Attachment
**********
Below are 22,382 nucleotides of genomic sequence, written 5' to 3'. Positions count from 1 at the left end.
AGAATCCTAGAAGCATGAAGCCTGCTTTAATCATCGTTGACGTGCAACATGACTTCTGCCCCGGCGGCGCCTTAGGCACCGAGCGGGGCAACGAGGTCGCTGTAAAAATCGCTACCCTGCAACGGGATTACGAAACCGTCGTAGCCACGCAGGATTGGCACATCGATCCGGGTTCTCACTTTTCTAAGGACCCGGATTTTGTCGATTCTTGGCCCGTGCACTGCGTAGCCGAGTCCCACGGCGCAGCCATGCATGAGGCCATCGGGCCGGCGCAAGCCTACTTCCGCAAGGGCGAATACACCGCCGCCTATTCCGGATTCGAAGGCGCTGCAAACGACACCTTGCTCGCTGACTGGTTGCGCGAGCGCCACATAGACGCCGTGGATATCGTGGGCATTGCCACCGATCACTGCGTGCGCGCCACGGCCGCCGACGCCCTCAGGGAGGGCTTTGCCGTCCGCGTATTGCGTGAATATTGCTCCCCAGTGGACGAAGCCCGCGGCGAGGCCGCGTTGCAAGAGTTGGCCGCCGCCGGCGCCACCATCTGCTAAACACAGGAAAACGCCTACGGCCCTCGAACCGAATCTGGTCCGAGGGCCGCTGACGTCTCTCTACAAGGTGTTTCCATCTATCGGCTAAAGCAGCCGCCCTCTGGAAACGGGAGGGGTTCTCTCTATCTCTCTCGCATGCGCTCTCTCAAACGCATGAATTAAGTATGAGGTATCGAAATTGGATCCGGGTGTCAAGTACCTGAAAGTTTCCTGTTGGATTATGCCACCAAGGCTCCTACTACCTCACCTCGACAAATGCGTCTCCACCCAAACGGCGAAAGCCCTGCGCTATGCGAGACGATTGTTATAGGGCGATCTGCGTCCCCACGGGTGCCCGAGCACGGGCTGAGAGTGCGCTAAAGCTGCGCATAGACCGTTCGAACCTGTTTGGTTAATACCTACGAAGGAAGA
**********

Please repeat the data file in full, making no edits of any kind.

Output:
Below are 22,382 nucleotides of genomic sequence, written 5' to 3'. Positions count from 1 at the left end.
AGAATCCTAGAAGCATGAAGCCTGCTTTAATCATCGTTGACGTGCAACATGACTTCTGCCCCGGCGGCGCCTTAGGCACCGAGCGGGGCAACGAGGTCGCTGTAAAAATCGCTACCCTGCAACGGGATTACGAAACCGTCGTAGCCACGCAGGATTGGCACATCGATCCGGGTTCTCACTTTTCTAAGGACCCGGATTTTGTCGATTCTTGGCCCGTGCACTGCGTAGCCGAGTCCCACGGCGCAGCCATGCATGAGGCCATCGGGCCGGCGCAAGCCTACTTCCGCAAGGGCGAATACACCGCCGCCTATTCCGGATTCGAAGGCGCTGCAAACGACACCTTGCTCGCTGACTGGTTGCGCGAGCGCCACATAGACGCCGTGGATATCGTGGGCATTGCCACCGATCACTGCGTGCGCGCCACGGCCGCCGACGCCCTCAGGGAGGGCTTTGCCGTCCGCGTATTGCGTGAATATTGCTCCCCAGTGGACGAAGCCCGCGGCGAGGCCGCGTTGCAAGAGTTGGCCGCCGCCGGCGCCACCATCTGCTAAACACAGGAAAACGCCTACGGCCCTCGAACCGAATCTGGTCCGAGGGCCGCTGACGTCTCTCTACAAGGTGTTTCCATCTATCGGCTAAAGCAGCCGCCCTCTGGAAACGGGAGGGGTTCTCTCTATCTCTCTCGCATGCGCTCTCTCAAACGCATGAATTAAGTATGAGGTATCGAAATTGGATCCGGGTGTCAAGTACCTGAAAGTTTCCTGTTGGATTATGCCACCAAGGCTCCTACTACCTCACCTCGACAAATGCGTCTCCACCCAAACGGCGAAAGCCCTGCGCTATGCGAGACGATTGTTATAGGGCGATCTGCGTCCCCACGGGTGCCCGAGCACGGGCTGAGAGTGCGCTAAAGCTGCGCATAGACCGTTCGAACCTGTTTGGTTAATACCTACGAAGGAAGA